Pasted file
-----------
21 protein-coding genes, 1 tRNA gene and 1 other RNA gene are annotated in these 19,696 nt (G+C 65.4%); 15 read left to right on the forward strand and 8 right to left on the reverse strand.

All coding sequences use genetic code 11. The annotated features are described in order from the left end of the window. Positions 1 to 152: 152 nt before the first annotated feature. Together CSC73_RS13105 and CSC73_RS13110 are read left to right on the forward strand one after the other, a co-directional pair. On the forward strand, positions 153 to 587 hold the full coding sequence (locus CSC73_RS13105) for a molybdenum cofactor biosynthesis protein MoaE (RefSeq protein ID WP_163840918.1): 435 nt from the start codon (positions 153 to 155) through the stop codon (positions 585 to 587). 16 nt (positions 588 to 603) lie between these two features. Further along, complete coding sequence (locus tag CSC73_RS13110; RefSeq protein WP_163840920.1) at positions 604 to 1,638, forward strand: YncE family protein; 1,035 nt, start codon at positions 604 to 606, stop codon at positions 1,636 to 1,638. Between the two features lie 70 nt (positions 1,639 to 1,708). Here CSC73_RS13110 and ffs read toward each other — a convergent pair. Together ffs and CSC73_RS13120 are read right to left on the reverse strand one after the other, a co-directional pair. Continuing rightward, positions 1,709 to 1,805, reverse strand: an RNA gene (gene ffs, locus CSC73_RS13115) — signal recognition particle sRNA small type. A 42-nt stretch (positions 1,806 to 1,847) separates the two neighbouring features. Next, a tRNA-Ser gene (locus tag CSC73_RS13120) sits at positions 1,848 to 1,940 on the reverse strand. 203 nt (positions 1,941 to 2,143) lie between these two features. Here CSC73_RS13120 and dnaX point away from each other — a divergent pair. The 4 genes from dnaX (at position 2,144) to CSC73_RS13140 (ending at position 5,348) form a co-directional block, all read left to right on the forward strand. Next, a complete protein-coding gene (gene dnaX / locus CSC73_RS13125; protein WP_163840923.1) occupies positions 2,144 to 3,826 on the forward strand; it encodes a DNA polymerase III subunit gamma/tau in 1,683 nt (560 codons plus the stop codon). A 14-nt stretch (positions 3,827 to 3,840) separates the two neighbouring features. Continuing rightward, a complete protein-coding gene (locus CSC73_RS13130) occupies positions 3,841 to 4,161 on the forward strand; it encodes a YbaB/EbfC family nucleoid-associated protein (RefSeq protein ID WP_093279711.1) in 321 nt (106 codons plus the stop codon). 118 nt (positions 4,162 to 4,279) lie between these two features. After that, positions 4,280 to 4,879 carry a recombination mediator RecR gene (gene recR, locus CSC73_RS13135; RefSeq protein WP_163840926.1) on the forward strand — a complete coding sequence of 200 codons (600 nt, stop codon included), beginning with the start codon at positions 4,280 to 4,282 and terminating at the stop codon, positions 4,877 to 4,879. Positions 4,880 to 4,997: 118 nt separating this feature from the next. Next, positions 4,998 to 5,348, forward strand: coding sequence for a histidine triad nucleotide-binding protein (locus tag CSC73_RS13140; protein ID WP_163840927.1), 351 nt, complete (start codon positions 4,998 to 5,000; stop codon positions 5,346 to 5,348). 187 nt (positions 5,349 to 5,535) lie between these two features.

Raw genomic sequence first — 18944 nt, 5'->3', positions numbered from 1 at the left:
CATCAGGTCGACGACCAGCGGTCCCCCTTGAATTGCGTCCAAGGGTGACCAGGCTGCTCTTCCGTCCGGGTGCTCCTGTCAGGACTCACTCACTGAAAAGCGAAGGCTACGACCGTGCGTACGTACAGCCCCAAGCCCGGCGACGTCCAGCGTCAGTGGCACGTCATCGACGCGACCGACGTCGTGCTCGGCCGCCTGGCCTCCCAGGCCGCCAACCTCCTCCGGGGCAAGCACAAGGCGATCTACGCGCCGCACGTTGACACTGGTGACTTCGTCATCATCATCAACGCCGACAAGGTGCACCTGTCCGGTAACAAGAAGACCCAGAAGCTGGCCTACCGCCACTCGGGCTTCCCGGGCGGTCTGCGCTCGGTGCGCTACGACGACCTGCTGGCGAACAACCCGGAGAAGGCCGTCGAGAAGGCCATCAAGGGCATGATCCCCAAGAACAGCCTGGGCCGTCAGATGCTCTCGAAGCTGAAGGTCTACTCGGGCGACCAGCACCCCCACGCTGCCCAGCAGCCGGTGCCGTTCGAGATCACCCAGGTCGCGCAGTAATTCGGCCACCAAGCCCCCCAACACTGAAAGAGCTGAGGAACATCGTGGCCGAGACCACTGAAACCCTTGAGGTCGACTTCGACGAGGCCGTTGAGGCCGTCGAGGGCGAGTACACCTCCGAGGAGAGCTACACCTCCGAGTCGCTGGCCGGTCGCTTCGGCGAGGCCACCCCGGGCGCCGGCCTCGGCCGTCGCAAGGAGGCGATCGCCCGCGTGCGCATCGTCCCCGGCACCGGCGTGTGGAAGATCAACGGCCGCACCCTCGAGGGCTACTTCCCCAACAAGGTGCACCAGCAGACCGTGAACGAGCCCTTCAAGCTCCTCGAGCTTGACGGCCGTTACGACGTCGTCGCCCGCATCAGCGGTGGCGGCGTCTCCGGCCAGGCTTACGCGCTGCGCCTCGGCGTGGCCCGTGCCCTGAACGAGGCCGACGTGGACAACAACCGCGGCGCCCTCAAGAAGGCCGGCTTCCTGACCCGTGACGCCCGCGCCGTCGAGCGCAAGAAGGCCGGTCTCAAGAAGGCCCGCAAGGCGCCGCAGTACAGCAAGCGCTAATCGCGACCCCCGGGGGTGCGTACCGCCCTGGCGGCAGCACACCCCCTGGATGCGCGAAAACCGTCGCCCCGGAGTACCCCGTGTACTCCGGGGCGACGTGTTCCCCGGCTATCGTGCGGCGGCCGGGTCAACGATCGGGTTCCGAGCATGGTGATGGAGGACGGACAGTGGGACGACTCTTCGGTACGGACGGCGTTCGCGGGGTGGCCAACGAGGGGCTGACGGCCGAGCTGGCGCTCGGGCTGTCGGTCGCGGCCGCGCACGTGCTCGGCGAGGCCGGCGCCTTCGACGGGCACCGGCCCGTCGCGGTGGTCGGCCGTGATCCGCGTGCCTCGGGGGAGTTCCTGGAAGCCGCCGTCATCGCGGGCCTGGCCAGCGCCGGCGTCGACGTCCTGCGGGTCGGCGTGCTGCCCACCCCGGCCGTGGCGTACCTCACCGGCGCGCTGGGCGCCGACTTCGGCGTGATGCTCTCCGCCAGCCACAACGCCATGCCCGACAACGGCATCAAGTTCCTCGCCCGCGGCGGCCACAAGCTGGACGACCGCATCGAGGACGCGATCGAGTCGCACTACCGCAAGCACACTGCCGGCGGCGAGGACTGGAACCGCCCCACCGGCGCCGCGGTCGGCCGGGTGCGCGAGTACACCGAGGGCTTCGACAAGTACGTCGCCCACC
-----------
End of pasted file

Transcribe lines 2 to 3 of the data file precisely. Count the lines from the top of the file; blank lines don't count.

All coding sequences use genetic code 11. The annotated features are described in order from the left end of the window. Positions 1 to 152: 152 nt before the first annotated feature. Together CSC73_RS13105 and CSC73_RS13110 are read left to right on the forward strand one after the other, a co-directional pair. On the forward strand, positions 153 to 587 hold the full coding sequence (locus CSC73_RS13105) for a molybdenum cofactor biosynthesis protein MoaE (RefSeq protein ID WP_163840918.1): 435 nt from the start codon (positions 153 to 155) through the stop codon (positions 585 to 587). 16 nt (positions 588 to 603) lie between these two features. Further along, complete coding sequence (locus tag CSC73_RS13110; RefSeq protein WP_163840920.1) at positions 604 to 1,638, forward strand: YncE family protein; 1,035 nt, start codon at positions 604 to 606, stop codon at positions 1,636 to 1,638. Between the two features lie 70 nt (positions 1,639 to 1,708). Here CSC73_RS13110 and ffs read toward each other — a convergent pair. Together ffs and CSC73_RS13120 are read right to left on the reverse strand one after the other, a co-directional pair. Continuing rightward, positions 1,709 to 1,805, reverse strand: an RNA gene (gene ffs, locus CSC73_RS13115) — signal recognition particle sRNA small type. A 42-nt stretch (positions 1,806 to 1,847) separates the two neighbouring features. Next, a tRNA-Ser gene (locus tag CSC73_RS13120) sits at positions 1,848 to 1,940 on the reverse strand. 203 nt (positions 1,941 to 2,143) lie between these two features. Here CSC73_RS13120 and dnaX point away from each other — a divergent pair. The 4 genes from dnaX (at position 2,144) to CSC73_RS13140 (ending at position 5,348) form a co-directional block, all read left to right on the forward strand. Next, a complete protein-coding gene (gene dnaX / locus CSC73_RS13125; protein WP_163840923.1) occupies positions 2,144 to 3,826 on the forward strand; it encodes a DNA polymerase III subunit gamma/tau in 1,683 nt (560 codons plus the stop codon). A 14-nt stretch (positions 3,827 to 3,840) separates the two neighbouring features. Continuing rightward, a complete protein-coding gene (locus CSC73_RS13130) occupies positions 3,841 to 4,161 on the forward strand; it encodes a YbaB/EbfC family nucleoid-associated protein (RefSeq protein ID WP_093279711.1) in 321 nt (106 codons plus the stop codon). 118 nt (positions 4,162 to 4,279) lie between these two features. After that, positions 4,280 to 4,879 carry a recombination mediator RecR gene (gene recR, locus CSC73_RS13135; RefSeq protein WP_163840926.1) on the forward strand — a complete coding sequence of 200 codons (600 nt, stop codon included), beginning with the start codon at positions 4,280 to 4,282 and terminating at the stop codon, positions 4,877 to 4,879. Positions 4,880 to 4,997: 118 nt separating this feature from the next. Next, positions 4,998 to 5,348, forward strand: coding sequence for a histidine triad nucleotide-binding protein (locus tag CSC73_RS13140; protein ID WP_163840927.1), 351 nt, complete (start codon positions 4,998 to 5,000; stop codon positions 5,346 to 5,348). 187 nt (positions 5,349 to 5,535) lie between these two features.

Raw genomic sequence first — 18944 nt, 5'->3', positions numbered from 1 at the left: